One of the common complaints from property investors is staff changes, not being able to deal with the same person for longer than a year.
The biggest issue for the investor as a result of regular staff changes is communication and inconsistency from one property manager to the next and the frustration they feel when they finally feel they have a good PM and then they leave.
When a potential new client speaks to me about these issues, I explain that regardless of the organisation you choose people will come and go for various reasons, there is never a guarantee that you will have the luxury of dealing with the same person for the next 5-10 years, particularly in the property management industry where the dominant demographic of a PM a female in her mid to late 20s.
This demographic is the most likely to start a family, travel or still be considering the right career path for them, they are often still discovering their strengths and weaknesses. While you could say, it is up to the business owner to look outside of this demographic for staff, there are often limitations on the business in terms of the budget.
It is all very well to offer a large salary package to attract highly trained people, however that budget will only stretch so far and with the war on discounted management fees it is often not an option for some agencies. I would then reinforce to the client that when they ask me about discounting fees they now know why my answer will be no.
I would then go on to explain how we deal with staff changes when they occur. Firstly the client is appointing the company, not the property manager therefore the responsibility for the service is on the principal or manager of that business.
The relationship is with the business not any one individual. The best operators rely on systems not people to ensure consistency through growth and staff changes. The best operators have a controlled environment where the people are accountable and every aspect of the business has monitoring systems in place.
In simple terms, by choosing a managing agent who has a focus on systems you are less reliant on the people within that business and the various management styles they bring to the organisation.
When choosing a property manager the client should be asking more questions about the processes, systems and statistics of the business, they should look for things like testimonials (with names and dates), and business awards. They should discover the overall reputation of the business. Those investors that follow an individual property manager from office to office will eventually be disappointed when that person leaves and they are handed down to someone less competent.
The second mistake investors make and the most common is choosing a property manager based on the lowest fee. The agent with the lowest fee will also have the lowest wages budget, these will generally be the agents with juniors in senior positions who have zero experience and limited training and recourses. They are often given a desk, a phone and a list of properties they are responsible for then they are expected to “sink or swim”, the trouble is, most of them drown, hence the staff turnover increases and inconsistencies are inevitable.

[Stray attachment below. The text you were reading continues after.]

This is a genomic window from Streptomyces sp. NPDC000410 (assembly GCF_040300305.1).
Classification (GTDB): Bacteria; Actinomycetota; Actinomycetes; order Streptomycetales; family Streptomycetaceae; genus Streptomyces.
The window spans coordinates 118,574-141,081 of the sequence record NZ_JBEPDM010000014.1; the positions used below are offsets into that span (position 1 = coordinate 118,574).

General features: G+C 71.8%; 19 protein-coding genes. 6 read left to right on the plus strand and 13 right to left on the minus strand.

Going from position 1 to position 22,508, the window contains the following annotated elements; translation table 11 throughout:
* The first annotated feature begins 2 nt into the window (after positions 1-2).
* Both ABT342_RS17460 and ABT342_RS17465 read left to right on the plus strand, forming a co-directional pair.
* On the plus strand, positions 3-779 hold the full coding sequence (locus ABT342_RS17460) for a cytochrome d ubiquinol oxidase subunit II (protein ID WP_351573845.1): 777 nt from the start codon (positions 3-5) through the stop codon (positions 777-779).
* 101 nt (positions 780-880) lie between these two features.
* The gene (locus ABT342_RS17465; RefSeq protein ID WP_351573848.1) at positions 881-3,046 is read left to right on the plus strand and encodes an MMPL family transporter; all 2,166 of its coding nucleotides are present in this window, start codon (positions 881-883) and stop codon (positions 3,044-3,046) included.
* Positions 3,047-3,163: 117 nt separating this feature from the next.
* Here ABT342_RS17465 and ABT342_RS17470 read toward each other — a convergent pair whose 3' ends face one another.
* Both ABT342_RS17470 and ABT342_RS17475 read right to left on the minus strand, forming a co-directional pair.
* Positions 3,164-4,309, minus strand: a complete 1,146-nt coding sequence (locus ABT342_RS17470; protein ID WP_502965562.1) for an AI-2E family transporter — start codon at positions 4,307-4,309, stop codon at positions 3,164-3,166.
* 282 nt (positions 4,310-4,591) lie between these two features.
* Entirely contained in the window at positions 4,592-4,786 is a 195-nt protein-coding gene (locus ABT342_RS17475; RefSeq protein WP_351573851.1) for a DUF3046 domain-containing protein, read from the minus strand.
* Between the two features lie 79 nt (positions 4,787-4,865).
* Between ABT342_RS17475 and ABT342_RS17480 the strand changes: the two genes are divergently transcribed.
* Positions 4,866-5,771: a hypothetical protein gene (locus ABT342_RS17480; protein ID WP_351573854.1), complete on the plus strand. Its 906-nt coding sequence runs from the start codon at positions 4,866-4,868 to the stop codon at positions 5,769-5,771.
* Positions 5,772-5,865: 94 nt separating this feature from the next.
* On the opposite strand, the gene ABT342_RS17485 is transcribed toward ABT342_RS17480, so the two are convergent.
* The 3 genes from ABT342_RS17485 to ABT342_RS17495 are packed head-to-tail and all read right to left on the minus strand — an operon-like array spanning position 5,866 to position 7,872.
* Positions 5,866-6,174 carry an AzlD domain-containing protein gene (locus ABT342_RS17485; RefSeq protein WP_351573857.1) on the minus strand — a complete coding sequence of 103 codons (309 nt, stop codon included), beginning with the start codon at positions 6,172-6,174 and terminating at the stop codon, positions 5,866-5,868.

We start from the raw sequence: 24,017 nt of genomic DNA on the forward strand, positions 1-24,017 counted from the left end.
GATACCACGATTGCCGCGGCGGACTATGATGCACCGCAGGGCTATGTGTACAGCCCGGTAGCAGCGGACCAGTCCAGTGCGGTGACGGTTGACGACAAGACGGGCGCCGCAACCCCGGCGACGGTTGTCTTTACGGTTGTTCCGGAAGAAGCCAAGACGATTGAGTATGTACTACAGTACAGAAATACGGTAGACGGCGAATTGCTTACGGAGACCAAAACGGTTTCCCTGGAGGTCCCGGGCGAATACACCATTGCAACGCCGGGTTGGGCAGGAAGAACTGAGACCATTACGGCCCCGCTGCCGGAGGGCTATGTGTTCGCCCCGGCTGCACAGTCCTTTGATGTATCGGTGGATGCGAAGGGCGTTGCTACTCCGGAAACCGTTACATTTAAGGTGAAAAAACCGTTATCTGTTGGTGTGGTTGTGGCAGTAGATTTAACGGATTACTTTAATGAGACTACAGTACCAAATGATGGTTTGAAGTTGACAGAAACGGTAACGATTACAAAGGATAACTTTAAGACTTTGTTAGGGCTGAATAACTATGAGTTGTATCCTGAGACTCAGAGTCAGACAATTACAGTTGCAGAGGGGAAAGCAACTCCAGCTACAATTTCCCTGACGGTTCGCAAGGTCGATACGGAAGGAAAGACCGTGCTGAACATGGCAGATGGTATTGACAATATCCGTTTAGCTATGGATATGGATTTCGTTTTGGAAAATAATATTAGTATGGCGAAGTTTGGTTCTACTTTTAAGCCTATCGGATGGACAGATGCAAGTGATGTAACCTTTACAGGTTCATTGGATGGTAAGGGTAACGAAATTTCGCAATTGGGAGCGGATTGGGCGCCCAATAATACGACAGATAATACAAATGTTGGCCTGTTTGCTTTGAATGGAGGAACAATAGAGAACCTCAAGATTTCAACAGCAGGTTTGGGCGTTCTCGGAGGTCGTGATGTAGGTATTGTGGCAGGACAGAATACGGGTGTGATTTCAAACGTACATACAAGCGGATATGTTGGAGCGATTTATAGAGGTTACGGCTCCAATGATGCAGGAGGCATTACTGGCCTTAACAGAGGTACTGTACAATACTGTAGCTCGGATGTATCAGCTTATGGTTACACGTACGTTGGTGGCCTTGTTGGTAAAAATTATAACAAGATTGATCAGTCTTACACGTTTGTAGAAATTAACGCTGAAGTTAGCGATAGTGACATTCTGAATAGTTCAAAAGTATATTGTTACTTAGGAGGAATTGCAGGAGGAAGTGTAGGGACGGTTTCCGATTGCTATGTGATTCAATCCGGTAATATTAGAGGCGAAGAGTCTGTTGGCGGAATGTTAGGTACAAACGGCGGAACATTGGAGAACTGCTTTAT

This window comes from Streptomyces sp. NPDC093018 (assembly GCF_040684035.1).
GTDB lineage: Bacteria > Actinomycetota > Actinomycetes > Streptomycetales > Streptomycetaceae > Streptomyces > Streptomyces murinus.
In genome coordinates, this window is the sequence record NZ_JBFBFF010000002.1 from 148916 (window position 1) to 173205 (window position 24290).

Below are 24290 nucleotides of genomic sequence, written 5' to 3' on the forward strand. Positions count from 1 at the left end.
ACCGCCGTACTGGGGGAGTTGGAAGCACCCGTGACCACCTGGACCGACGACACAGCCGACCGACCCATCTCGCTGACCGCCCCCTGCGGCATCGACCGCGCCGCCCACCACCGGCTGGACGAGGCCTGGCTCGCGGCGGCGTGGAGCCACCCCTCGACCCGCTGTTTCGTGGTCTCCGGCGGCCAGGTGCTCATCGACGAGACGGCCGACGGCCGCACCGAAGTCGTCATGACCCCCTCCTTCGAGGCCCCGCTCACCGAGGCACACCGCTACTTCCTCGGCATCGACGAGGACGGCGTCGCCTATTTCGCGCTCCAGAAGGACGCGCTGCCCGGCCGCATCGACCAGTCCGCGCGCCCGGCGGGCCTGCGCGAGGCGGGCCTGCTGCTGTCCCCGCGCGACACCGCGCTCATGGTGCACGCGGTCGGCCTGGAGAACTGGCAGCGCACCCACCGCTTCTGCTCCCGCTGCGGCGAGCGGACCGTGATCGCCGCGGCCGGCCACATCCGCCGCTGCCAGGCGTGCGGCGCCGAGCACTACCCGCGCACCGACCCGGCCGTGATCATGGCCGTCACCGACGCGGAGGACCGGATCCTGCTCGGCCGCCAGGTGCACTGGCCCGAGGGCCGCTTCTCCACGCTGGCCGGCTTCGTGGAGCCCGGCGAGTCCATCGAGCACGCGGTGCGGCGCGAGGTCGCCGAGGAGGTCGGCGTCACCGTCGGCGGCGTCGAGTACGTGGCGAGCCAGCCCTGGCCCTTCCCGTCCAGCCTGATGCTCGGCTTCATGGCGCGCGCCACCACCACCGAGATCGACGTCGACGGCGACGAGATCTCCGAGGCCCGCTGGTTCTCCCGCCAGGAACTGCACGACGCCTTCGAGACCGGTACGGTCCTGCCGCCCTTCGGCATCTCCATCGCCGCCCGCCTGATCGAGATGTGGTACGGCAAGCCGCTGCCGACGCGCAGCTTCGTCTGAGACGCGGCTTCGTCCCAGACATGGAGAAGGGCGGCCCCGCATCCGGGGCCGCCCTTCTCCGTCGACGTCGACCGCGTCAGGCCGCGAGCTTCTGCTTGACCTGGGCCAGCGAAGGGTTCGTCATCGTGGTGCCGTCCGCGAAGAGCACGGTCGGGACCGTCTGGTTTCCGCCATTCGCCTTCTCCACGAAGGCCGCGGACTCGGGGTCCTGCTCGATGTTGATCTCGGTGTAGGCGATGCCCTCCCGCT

I also let my new clients know that our office is not infallible, we face the same challenges all property managers do each day. The difference is we have the systems in place to minimise the impact on our clients and protect their assets. We don’t rely on the individual skills of each Property Manager, we have processes and each person in the organisation is made accountable to follow those processes. Our systems create consistency and our record keeping provides transparency. The ongoing training covers the skill, so no matter who sits in the property managers seat they will have clear instructions on how to drive the bus. That doesn’t mean to say anyone can drive the bus with instructions, it is up to the employer to select people with the basic skills required to do the job before they put them behind the wheel. The business has an obligation to the client to ensure that the team are equipped with the tools and training in order to provide the smoothest ride possible.
Creating trust in the business and the brand will remove the objection when staff changes occur and as long as you deliver what you promise you will have loyal and trusting clients (the best kind).
Michelle began her career in Property Management in 1997 as a part-time assistant property manager. It was not long before Michelle discovered this was what she was born to do. In 2009 she created @home Property to reflect her passion for the industry and commitment to service excellence. Michelle’s love for property management is clear in her commitment not only to her clients and her team but also to the industry as a whole: she regularly shares her knowledge and experience with the next generation of property managers as a guest speaker at conferences throughout Australia and New Zealand.
In addition to multiple business accolades, Michelle's personal achievements include:
- TCCI Tasmanian Owner Manager of the year 2011
- Telstra Women's Business Awards (Finalist) 2012
- AREA Property Manager of the Year 2013
- REB – Property Management Office of the Year 2016